Researchers from the Korea Institute of Oriental Medicine, in Daejeon, compared nicotine withdrawal symptoms (depression and anxiety) after acupuncture and sham acupuncture.

First, the details.

  • 80 smoking volunteers were randomly assigned to receive 6 sessions of real or sham acupuncture for 2 weeks.
  • They were re-evaluated 2 weeks later.
  • The participants in this study were 18 to 65 years old, and smoked at least 10 cigarettes/day for longer than 6 months.
  • Changes in the Minnesota Nicotine Withdrawal Score, the Beck Depression Inventory, and Beck Anxiety Inventory were recorded.

And, the results.

  • Nicotine withdrawal symptoms didn’t differ significantly between the real and sham acupuncture groups immediately after the treatment and at the 2-week follow-up.
  • However, compared to the start of the study there was a 65% and 62% improvement in the Minnesota Nicotine Withdrawal Score in the real and sham acupuncture groups, respectively, at the end of the study, which persisted at the 2-week follow-up.
  • Both groups also showed similar improvements in Beck Depression and Anxiety scores.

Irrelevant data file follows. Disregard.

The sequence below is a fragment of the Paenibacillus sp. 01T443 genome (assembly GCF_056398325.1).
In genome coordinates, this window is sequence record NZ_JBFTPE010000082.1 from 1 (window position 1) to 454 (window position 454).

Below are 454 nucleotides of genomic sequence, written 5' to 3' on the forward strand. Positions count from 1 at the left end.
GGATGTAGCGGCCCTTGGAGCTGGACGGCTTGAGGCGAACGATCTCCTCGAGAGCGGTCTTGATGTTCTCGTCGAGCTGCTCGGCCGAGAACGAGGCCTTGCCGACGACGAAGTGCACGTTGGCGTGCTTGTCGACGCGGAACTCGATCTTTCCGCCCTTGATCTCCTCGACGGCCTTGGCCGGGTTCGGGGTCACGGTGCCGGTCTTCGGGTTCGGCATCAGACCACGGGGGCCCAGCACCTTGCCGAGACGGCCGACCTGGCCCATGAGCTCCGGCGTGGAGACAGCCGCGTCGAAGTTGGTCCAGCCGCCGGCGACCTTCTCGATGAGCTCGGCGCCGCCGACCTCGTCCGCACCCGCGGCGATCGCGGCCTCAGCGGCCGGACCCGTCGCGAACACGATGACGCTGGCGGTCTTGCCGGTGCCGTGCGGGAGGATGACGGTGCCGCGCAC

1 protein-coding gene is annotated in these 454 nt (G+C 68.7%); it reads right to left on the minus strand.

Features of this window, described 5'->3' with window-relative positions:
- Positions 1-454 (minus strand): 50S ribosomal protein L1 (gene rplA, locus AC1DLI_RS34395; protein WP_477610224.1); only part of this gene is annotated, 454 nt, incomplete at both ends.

The bottom line?

Real acupuncture treatment tested in this trial,” concluded the authors, “was no more effective than sham acupuncture at reducing nicotine withdrawal symptoms, depression and anxiety for smoking cessation.”

I’m not so sure that no difference from sham is a negative result, considering that the act of administering acupuncture (“real” or “sham”) was associated with significant improvement.

This study is virtually identical to one published in 2008. Only the name of the researchers’ institution has changed. It’s even published in the same journal, eCAM.

Only my conclusion has changed in the past 2 years.

5/4/10 19:14 JR

Hi, I’m JR

John Russo, Jr., PharmD, is president of The MedCom Resource, Inc. Previously, he was senior vice president of medical communications at, a complementary and alternative medicine website.